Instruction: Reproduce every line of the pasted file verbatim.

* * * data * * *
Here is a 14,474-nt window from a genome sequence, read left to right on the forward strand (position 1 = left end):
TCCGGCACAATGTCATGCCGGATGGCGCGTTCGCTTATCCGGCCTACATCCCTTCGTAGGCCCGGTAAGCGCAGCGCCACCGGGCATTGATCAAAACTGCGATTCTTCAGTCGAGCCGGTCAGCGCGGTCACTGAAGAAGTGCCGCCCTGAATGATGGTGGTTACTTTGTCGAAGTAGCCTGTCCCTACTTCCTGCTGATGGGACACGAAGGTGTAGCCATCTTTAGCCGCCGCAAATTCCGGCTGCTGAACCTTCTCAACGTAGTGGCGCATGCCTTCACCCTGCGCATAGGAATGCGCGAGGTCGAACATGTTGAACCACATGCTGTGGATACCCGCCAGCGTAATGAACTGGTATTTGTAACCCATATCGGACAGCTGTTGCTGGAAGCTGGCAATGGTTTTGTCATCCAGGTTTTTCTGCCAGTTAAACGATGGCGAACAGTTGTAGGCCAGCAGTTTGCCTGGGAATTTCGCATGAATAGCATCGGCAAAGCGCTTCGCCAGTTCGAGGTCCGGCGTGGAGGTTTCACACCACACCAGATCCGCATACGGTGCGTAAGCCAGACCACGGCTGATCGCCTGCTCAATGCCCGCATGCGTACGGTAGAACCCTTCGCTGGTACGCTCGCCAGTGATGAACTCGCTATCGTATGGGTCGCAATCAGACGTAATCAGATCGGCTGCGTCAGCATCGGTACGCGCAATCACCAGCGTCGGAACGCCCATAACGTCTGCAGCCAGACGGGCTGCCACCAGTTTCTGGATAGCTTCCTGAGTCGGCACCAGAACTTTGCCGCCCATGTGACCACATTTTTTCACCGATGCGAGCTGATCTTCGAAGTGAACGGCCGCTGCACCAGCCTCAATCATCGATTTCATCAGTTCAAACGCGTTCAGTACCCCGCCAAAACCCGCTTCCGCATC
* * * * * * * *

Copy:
Here is a 14,474-nt window from a genome sequence, read left to right on the forward strand (position 1 = left end):
TCCGGCACAATGTCATGCCGGATGGCGCGTTCGCTTATCCGGCCTACATCCCTTCGTAGGCCCGGTAAGCGCAGCGCCACCGGGCATTGATCAAAACTGCGATTCTTCAGTCGAGCCGGTCAGCGCGGTCACTGAAGAAGTGCCGCCCTGAATGATGGTGGTTACTTTGTCGAAGTAGCCTGTCCCTACTTCCTGCTGATGGGACACGAAGGTGTAGCCATCTTTAGCCGCCGCAAATTCCGGCTGCTGAACCTTCTCAACGTAGTGGCGCATGCCTTCACCCTGCGCATAGGAATGCGCGAGGTCGAACATGTTGAACCACATGCTGTGGATACCCGCCAGCGTAATGAACTGGTATTTGTAACCCATATCGGACAGCTGTTGCTGGAAGCTGGCAATGGTTTTGTCATCCAGGTTTTTCTGCCAGTTAAACGATGGCGAACAGTTGTAGGCCAGCAGTTTGCCTGGGAATTTCGCATGAATAGCATCGGCAAAGCGCTTCGCCAGTTCGAGGTCCGGCGTGGAGGTTTCACACCACACCAGATCCGCATACGGTGCGTAAGCCAGACCACGGCTGATCGCCTGCTCAATGCCCGCATGCGTACGGTAGAACCCTTCGCTGGTACGCTCGCCAGTGATGAACTCGCTATCGTATGGGTCGCAATCAGACGTAATCAGATCGGCTGCGTCAGCATCGGTACGCGCAATCACCAGCGTCGGAACGCCCATAACGTCTGCAGCCAGACGGGCTGCCACCAGTTTCTGGATAGCTTCCTGAGTCGGCACCAGAACTTTGCCGCCCATGTGACCACATTTTTTCACCGATGCGAGCTGATCTTCGAAGTGAACGGCCGCTGCACCAGCCTCAATCATCGATTTCATCAGTTCAAACGCGTTCAGTACCCCGCCAAAACCCGCTTCCGCATC